"Have nothing in your houses that you do not know to be useful or believe to be beautiful.”
_ William Morris
, 19th century craftsman, designer, writer

Add your email address here & receive new posts from This American Home!

Thursday, November 21, 2013

Cheap & Chic: Tablecloth!

I felt like a modern-day Scarlet O'Hara as I trolled the aisles at my local Home Depot and eyed the drop cloths in the "paint" section with a gleam in my eye.

Inspired by a clever idea from Country Living Magazine on Pinterest in which they used a narrow drop cloth as a table runner (very cute!) -I decided this year's Thanksgiving table would be dressed similarly.

What I love about the idea is that drop cloths are cheap, come in a variety of sizes and feature a very cool, rustic canvas look. Better still -the edges of these drop cloths are finished. 

Okay, it's not grandma's heirloom Damask, but frankly, my dear, I don't give a damn.

The rustic look is one of my favorites for the fall season and goes well with simple, seasonal colors and decor.

I think the cloths would be also be a terrific, cheap and easy solution for draping over multiple buffet tables. If there's a spill (and there always is!) -no harm, no fowl (heehee...).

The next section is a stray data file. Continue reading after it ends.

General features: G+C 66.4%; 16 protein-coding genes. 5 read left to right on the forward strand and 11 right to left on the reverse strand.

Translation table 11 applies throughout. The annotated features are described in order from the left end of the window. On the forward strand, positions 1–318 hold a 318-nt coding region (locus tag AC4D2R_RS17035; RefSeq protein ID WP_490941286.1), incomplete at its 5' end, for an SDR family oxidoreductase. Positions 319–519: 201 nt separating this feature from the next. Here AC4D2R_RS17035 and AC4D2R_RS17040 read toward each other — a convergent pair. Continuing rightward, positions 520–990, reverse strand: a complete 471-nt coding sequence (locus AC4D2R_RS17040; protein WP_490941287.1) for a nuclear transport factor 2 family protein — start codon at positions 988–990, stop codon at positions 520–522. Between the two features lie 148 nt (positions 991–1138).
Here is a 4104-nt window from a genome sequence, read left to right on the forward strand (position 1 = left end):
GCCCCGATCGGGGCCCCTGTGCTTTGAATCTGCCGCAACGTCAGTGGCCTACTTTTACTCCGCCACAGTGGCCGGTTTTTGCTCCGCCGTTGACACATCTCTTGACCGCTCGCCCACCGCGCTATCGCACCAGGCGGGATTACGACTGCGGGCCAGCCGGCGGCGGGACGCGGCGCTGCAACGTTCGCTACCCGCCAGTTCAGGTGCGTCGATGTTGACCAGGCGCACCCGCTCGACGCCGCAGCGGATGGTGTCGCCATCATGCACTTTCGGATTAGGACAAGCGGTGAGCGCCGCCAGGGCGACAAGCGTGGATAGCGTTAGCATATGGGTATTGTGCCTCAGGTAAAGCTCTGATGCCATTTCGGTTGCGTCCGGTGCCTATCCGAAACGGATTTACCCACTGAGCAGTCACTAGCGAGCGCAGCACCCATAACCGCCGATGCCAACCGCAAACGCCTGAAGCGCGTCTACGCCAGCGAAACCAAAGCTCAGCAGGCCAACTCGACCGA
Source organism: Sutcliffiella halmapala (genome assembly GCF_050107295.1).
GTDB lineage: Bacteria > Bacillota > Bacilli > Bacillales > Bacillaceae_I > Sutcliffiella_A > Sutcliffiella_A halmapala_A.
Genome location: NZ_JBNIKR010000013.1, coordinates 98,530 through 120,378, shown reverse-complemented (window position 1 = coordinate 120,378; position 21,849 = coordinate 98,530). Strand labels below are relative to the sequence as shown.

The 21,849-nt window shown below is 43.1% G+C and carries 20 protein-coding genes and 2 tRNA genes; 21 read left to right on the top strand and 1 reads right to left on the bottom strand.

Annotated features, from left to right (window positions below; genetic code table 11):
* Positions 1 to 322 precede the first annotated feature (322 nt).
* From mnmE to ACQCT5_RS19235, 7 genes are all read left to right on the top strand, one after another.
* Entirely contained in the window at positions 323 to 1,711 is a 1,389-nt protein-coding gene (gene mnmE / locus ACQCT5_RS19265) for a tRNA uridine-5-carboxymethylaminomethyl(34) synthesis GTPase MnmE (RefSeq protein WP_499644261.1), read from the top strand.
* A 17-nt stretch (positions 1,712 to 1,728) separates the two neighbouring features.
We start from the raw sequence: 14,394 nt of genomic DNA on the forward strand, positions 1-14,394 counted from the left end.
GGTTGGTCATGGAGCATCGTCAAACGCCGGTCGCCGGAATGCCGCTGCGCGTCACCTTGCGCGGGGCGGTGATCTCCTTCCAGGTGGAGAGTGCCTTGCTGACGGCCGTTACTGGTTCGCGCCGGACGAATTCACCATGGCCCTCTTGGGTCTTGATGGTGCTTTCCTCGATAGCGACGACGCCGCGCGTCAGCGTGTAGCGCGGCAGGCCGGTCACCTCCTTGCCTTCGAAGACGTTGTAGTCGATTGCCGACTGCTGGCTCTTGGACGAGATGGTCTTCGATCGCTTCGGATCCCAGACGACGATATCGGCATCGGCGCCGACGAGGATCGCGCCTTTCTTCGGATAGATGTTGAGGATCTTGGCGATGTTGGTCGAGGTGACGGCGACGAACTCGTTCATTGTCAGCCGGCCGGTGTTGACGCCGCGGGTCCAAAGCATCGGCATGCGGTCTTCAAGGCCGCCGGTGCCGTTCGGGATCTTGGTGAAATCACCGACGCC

Before heading off to the local hardware store, be sure to measure your table and get an idea of how long you want the cloth to hang.

When choosing your drop cloths (I used two) be sure  to feel samples of the material before you buy (most of the packages had a small sample swatch attached). Do NOT buy the ones that feel more like vinyl than cloth.

When I told friends about my idea, they were a tad skeptical that the cloth would be soft enough for a holiday table.

For this reason, I recommend washing and ironing (yes, it is necessary...) the cloths before sewing them up or putting them on your table.

Since I like a tablecloth that drapes close to the floor, I created 3 panels (going lengthwise across the width of my table) and sewed them together.

I figured out the "measurements" for my panels by draping them over the table until I had the effect I wanted, taking measurements, marking with a pencil, cutting then sewing the panels together. If my college sewing professor were dead she would be turning in her grave. I'm quite sure the poor woman never imagined I would one day be dispensing sewing advice, but I digress. Also, she tried, she really did.

Depending on the size of the cloth and how it fits your table, however, you may not need to sew anything at all! Cha-ching!

Full disclosure about the cloths: they are not perfect. The ones I bought had some sort of little rust marks (?) along one edge, and although the edges are finished, it's definitely a rough, very basic job.

The good news: you can always re-use them for their original purpose when you're done!

I expect this one will see a few holidays -and hopefully more than a few friends!

Follow me on Pinterest @Bonhome.


  1. Great idea. I have to do something like this at home :)

  2. Looks terrific. I want to come for dinner!

  3. Great idea, Bonnie! I am afraid my table might be covered with Blankie Keeper fabric … for years!


Follow American Home here!

There was an error in this gadget